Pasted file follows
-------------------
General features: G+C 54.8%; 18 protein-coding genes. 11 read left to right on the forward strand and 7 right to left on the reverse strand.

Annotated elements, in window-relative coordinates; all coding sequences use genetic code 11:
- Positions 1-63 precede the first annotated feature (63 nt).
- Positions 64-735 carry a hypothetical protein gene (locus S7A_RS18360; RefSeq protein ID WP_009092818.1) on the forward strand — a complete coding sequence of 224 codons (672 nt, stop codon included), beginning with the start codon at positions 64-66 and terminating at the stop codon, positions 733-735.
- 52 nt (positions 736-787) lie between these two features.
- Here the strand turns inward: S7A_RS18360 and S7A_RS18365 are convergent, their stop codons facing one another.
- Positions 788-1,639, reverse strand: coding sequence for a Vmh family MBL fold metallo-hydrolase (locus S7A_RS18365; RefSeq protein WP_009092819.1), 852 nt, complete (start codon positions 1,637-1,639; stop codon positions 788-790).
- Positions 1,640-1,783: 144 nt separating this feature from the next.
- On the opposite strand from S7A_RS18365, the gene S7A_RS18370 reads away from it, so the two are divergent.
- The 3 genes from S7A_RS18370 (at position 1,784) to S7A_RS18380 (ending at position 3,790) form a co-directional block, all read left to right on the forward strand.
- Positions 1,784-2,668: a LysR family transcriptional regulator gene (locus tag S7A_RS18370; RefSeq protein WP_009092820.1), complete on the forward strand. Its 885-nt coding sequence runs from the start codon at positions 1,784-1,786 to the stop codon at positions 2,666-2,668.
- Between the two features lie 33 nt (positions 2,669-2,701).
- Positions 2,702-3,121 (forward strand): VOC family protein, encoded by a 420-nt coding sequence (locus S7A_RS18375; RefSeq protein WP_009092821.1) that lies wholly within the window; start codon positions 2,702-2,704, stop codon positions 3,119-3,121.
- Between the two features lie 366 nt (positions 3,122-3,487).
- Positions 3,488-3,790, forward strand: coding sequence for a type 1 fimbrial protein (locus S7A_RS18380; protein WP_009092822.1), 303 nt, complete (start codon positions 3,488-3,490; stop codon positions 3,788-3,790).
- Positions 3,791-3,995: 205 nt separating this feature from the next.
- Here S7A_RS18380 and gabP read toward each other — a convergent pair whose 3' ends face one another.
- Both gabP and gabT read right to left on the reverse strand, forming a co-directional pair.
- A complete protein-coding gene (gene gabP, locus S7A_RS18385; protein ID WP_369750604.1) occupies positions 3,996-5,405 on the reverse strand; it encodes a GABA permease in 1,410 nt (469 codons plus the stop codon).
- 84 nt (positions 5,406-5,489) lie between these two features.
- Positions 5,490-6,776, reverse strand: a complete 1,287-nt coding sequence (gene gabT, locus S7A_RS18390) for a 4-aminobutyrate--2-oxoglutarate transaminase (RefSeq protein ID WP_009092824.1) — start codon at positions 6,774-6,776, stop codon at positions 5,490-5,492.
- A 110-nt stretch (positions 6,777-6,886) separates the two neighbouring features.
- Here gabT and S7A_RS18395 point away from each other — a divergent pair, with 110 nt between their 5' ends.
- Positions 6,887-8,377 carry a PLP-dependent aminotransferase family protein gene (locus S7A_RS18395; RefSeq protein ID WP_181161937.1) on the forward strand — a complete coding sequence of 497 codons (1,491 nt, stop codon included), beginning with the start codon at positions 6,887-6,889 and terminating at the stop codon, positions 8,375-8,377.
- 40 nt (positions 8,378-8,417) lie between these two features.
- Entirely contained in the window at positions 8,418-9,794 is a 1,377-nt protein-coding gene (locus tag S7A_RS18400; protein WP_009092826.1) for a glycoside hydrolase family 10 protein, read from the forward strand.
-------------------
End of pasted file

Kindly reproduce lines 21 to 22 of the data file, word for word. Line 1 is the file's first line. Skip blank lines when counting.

- Positions 5,490-6,776, reverse strand: a complete 1,287-nt coding sequence (gene gabT, locus S7A_RS18390) for a 4-aminobutyrate--2-oxoglutarate transaminase (RefSeq protein ID WP_009092824.1) — start codon at positions 6,774-6,776, stop codon at positions 5,490-5,492.
- A 110-nt stretch (positions 6,777-6,886) separates the two neighbouring features.